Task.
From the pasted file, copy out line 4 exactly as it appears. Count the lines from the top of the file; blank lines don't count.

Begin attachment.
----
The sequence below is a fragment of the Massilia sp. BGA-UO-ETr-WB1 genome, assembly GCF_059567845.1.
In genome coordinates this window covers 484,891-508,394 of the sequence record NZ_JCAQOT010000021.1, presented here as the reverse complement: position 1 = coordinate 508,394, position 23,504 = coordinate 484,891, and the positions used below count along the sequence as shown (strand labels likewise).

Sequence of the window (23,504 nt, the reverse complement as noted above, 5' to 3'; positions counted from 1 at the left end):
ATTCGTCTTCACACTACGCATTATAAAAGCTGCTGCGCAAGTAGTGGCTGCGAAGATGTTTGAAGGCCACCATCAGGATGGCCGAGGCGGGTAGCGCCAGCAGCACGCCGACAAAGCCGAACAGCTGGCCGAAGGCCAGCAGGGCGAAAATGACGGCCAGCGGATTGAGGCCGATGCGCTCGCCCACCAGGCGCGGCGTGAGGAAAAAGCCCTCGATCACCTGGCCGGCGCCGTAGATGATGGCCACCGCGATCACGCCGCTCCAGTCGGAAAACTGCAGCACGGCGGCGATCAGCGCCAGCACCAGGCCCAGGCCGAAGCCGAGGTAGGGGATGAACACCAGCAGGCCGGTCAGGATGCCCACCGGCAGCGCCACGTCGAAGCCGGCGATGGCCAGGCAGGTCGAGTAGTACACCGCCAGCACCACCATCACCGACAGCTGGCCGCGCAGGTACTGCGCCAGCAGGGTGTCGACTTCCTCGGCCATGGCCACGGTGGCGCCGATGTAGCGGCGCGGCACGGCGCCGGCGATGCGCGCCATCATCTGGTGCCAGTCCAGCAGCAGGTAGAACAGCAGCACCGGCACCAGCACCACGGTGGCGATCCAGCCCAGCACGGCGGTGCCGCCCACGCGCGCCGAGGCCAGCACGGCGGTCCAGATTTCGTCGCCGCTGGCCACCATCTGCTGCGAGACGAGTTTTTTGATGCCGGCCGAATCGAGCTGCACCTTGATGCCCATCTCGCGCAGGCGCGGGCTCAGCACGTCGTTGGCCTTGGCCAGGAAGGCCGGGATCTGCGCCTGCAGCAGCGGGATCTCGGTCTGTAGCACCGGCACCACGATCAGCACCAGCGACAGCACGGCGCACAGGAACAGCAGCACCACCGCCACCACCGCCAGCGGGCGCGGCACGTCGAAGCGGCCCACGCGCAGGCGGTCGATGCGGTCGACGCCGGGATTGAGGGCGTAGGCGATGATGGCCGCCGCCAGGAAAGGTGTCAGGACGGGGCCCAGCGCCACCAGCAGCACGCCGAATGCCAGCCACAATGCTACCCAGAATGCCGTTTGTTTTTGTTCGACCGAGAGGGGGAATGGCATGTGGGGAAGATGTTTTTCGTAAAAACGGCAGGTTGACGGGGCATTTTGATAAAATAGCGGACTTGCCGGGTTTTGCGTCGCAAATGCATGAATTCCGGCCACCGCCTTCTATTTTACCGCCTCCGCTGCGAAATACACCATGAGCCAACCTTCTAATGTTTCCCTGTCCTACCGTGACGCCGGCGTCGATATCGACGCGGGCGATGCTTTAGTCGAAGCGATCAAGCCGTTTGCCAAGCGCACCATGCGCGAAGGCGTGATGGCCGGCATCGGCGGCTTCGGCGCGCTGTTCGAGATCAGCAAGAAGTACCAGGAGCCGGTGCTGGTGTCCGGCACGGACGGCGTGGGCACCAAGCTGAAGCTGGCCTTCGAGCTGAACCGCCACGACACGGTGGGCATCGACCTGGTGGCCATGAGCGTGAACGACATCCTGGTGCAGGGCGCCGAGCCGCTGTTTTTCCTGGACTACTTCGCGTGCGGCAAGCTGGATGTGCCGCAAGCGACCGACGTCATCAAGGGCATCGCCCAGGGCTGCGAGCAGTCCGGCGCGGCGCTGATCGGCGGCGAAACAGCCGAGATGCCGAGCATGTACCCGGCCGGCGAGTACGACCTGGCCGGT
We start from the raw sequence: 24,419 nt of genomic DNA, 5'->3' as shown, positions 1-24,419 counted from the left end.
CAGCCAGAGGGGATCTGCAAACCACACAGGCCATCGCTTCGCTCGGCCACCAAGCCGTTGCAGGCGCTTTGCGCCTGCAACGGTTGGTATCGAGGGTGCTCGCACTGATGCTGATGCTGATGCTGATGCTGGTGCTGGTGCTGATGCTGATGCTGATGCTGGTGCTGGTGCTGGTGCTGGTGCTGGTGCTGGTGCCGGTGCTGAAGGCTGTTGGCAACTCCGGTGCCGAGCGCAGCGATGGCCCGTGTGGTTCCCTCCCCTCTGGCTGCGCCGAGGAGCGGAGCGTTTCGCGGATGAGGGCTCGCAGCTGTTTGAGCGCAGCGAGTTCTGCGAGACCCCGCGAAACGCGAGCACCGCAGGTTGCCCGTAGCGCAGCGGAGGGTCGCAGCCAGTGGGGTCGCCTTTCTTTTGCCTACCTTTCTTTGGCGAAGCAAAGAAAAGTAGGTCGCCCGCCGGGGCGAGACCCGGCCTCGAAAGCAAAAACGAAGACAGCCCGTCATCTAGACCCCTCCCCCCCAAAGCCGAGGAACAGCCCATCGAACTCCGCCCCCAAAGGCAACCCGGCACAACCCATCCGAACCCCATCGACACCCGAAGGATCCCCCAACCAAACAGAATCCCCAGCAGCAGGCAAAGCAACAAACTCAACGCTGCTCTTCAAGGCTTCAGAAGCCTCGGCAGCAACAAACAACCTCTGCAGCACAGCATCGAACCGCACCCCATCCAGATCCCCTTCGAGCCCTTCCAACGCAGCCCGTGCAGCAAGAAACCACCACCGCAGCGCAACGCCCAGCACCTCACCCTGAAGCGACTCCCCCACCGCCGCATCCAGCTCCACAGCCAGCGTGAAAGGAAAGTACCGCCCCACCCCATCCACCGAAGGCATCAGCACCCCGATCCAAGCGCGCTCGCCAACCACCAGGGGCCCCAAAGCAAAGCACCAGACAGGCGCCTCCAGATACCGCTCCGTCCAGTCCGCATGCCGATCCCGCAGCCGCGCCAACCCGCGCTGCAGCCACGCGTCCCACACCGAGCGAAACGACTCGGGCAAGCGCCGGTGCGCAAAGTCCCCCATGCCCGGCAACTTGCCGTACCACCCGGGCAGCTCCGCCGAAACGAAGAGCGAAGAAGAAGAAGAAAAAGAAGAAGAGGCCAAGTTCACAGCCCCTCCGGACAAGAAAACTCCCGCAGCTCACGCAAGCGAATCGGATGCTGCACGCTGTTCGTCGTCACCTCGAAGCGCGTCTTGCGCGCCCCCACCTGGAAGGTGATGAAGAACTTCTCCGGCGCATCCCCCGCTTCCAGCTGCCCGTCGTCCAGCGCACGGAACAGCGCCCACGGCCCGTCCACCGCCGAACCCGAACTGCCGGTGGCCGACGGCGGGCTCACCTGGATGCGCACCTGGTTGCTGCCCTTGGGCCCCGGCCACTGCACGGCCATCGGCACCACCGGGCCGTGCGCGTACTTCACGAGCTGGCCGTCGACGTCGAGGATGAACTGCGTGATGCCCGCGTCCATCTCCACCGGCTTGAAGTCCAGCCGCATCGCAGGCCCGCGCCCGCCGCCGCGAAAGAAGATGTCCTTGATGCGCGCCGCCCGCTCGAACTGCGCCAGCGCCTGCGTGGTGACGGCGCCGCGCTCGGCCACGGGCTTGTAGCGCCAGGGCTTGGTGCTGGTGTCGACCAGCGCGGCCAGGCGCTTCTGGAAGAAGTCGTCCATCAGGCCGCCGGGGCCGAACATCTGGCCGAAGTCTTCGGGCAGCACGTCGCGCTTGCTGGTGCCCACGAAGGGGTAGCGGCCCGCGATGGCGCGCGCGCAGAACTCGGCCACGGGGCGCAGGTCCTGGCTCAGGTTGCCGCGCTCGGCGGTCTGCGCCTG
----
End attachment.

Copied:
ATTCGTCTTCACACTACGCATTATAAAAGCTGCTGCGCAAGTAGTGGCTGCGAAGATGTTTGAAGGCCACCATCAGGATGGCCGAGGCGGGTAGCGCCAGCAGCACGCCGACAAAGCCGAACAGCTGGCCGAAGGCCAGCAGGGCGAAAATGACGGCCAGCGGATTGAGGCCGATGCGCTCGCCCACCAGGCGCGGCGTGAGGAAAAAGCCCTCGATCACCTGGCCGGCGCCGTAGATGATGGCCACCGCGATCACGCCGCTCCAGTCGGAAAACTGCAGCACGGCGGCGATCAGCGCCAGCACCAGGCCCAGGCCGAAGCCGAGGTAGGGGATGAACACCAGCAGGCCGGTCAGGATGCCCACCGGCAGCGCCACGTCGAAGCCGGCGATGGCCAGGCAGGTCGAGTAGTACACCGCCAGCACCACCATCACCGACAGCTGGCCGCGCAGGTACTGCGCCAGCAGGGTGTCGACTTCCTCGGCCATGGCCACGGTGGCGCCGATGTAGCGGCGCGGCACGGCGCCGGCGATGCGCGCCATCATCTGGTGCCAGTCCAGCAGCAGGTAGAACAGCAGCACCGGCACCAGCACCACGGTGGCGATCCAGCCCAGCACGGCGGTGCCGCCCACGCGCGCCGAGGCCAGCACGGCGGTCCAGATTTCGTCGCCGCTGGCCACCATCTGCTGCGAGACGAGTTTTTTGATGCCGGCCGAATCGAGCTGCACCTTGATGCCCATCTCGCGCAGGCGCGGGCTCAGCACGTCGTTGGCCTTGGCCAGGAAGGCCGGGATCTGCGCCTGCAGCAGCGGGATCTCGGTCTGTAGCACCGGCACCACGATCAGCACCAGCGACAGCACGGCGCACAGGAACAGCAGCACCACCGCCACCACCGCCAGCGGGCGCGGCACGTCGAAGCGGCCCACGCGCAGGCGGTCGATGCGGTCGACGCCGGGATTGAGGGCGTAGGCGATGATGGCCGCCGCCAGGAAAGGTGTCAGGACGGGGCCCAGCGCCACCAGCAGCACGCCGAATGCCAGCCACAATGCTACCCAGAATGCCGTTTGTTTTTGTTCGACCGAGAGGGGGAATGGCATGTGGGGAAGATGTTTTTCGTAAAAACGGCAGGTTGACGGGGCATTTTGATAAAATAGCGGACTTGCCGGGTTTTGCGTCGCAAATGCATGAATTCCGGCCACCGCCTTCTATTTTACCGCCTCCGCTGCGAAATACACCATGAGCCAACCTTCTAATGTTTCCCTGTCCTACCGTGACGCCGGCGTCGATATCGACGCGGGCGATGCTTTAGTCGAAGCGATCAAGCCGTTTGCCAAGCGCACCATGCGCGAAGGCGTGATGGCCGGCATCGGCGGCTTCGGCGCGCTGTTCGAGATCAGCAAGAAGTACCAGGAGCCGGTGCTGGTGTCCGGCACGGACGGCGTGGGCACCAAGCTGAAGCTGGCCTTCGAGCTGAACCGCCACGACACGGTGGGCATCGACCTGGTGGCCATGAGCGTGAACGACATCCTGGTGCAGGGCGCCGAGCCGCTGTTTTTCCTGGACTACTTCGCGTGCGGCAAGCTGGATGTGCCGCAAGCGACCGACGTCATCAAGGGCATCGCCCAGGGCTGCGAGCAGTCCGGCGCGGCGCTGATCGGCGGCGAAACAGCCGAGATGCCGAGCATGTACCCGGCCGGCGAGTACGACCTGGCCGGT